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Newest Drug: Fake Bath Salts

By Jackie Burrell
Monday, January 31st, 2011 at 11:49 am in Health & Safety.

Poison shirt (copyright St. Louis Post-Dispatch) Who’d have thought? First came regular old pot. Then salvia, prescription drugs and even Coricidin-abuse. Now comes this warning from the California Poison Control Center’s Dr. Richard Geller. Your teen’s sudden interest in bath salts from the corner store may have nothing to do with cleanliness or rubber duckies.

“Beginning in September, 2010,” says Geller, “US poison control centers began to receive reports of patients ill from the effects of a series of previously unreported drugs of abuse collectively known as “bath salts”. These agents have nothing to do with bathing, and, like the synthetic cannabinoids marketed as ‘spice,’ are marketed as something other than what they really are.”

Poison Control Centers across the U.S. had 236 calls on this topic last year. They’re at 220 to date for 2011, and it’s not even February yet.

These bath salts are sold in small zip-top bags or jars for anywhere from $15 to $65, but instead of dropping them in the tub, they’re ingested, snorted, smoked or injected, or placed in body cavities to be absorbed there. Yes, there.

Dr. Geller says these drugs induce “hallucinations similar, and possibly worse, than LSD, rapid tolerance and craving similar to crack cocaine, extremely violent behavior similar to PCP and methamphetamine, (and) an unusually long duration of effect and psychotic behavior which may not resolve after the drug is eliminated from the body.”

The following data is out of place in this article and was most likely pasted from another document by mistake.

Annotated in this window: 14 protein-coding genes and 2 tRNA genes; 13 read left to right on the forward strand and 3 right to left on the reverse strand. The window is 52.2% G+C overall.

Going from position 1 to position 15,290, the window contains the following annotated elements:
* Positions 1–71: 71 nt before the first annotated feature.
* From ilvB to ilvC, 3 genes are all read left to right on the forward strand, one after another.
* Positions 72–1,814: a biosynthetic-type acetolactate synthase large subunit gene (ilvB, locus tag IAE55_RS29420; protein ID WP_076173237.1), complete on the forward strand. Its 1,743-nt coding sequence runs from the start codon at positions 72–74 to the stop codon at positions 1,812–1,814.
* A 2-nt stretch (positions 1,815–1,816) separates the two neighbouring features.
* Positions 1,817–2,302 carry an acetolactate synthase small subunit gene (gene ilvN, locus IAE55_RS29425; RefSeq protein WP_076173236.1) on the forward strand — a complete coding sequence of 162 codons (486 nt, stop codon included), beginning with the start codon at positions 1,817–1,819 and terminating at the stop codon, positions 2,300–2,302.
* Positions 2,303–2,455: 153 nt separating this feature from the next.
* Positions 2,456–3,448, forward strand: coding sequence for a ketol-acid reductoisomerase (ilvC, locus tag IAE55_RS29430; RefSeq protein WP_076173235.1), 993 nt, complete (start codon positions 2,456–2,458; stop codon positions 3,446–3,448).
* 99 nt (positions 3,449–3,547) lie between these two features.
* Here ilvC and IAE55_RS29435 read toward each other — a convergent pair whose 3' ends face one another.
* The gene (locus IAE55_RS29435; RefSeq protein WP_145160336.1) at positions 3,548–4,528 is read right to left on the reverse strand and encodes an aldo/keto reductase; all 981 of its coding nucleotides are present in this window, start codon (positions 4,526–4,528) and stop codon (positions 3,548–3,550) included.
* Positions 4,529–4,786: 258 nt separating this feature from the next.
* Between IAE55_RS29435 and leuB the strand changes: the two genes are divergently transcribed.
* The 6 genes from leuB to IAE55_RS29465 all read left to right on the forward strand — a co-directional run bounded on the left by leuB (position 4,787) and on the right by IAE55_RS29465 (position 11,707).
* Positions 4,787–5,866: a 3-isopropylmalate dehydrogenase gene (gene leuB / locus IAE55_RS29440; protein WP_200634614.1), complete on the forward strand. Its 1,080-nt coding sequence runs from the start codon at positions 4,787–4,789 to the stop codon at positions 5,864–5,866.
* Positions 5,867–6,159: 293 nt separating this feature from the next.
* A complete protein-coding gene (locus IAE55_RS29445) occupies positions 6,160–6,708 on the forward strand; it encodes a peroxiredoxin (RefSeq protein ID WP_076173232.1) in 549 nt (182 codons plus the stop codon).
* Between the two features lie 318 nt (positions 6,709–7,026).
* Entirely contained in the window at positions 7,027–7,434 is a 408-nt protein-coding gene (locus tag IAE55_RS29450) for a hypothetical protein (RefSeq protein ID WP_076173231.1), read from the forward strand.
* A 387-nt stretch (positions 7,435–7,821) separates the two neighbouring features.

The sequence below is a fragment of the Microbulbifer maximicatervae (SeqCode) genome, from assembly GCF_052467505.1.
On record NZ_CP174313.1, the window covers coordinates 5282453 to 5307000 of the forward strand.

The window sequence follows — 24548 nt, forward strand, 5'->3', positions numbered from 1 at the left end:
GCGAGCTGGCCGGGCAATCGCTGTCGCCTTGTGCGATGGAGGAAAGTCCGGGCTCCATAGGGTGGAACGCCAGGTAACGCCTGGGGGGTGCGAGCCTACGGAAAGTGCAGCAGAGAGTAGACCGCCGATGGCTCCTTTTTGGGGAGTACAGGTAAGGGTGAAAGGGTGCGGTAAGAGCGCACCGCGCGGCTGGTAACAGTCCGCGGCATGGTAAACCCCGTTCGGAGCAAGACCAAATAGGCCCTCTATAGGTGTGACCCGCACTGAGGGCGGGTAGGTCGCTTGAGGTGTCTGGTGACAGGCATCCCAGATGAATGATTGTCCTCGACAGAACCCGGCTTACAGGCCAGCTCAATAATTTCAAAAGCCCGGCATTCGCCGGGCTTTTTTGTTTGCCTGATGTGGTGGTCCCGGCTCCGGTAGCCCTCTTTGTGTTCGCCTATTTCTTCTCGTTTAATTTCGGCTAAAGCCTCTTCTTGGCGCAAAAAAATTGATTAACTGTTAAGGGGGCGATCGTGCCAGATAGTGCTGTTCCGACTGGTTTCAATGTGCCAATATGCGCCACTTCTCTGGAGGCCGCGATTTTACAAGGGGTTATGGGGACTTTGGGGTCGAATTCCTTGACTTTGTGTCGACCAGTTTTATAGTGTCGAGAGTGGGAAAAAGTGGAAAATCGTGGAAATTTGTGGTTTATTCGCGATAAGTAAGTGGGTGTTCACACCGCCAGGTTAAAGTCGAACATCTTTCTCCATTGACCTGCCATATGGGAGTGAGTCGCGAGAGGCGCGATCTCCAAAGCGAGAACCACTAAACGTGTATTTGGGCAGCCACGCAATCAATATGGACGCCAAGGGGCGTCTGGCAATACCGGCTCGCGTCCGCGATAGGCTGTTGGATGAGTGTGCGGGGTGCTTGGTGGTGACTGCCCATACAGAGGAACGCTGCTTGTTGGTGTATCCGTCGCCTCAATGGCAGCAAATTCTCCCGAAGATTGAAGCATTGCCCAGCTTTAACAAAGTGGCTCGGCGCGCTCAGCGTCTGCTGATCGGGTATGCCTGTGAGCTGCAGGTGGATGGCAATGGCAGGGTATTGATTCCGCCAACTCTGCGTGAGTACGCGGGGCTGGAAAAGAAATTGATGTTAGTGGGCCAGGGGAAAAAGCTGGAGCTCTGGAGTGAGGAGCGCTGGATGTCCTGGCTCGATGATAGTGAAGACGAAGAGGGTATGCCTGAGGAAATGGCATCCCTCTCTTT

In Louisiana, where more than 200 cases have been reported to the state’s poison control, they’ve had several users who cut themselves up with knives; one shot himself in the head. Earlier this month, Louisiana state officials issued an emergency declaration, banning the sale of these “bath salts” – and they saw an immediate drop in cases. Now Geller and his colleagues are calling for a similar ban in California.

It’s important to know that we’re not talking about Mr. Bubble. These bath salts contain MDPV or 3,4-Methylenedioxypyrovalerone, and are sold under the name Ivory Wave and Energy-1. Many contain Mephedrone, or 4-Methylmethcathinone, which is similar in structure to Methamphetamine, and sold as Bounce, Bubbles, M-CAT, Mad Cow and Meow Meow. Yes, really.

For more information, check out this article.

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One Response to “Newest Drug: Fake Bath Salts”

  1. Ben Buchwalter Says:

    Wow… this is scary stuff. Makes you wonder if teenagers will always be able to find something to poison themselves with, no matter what safety regulators do to prevent it. It also shows that prevention education –getting kids not to want to do drugs– could be the best action.

    Thanks for the post!

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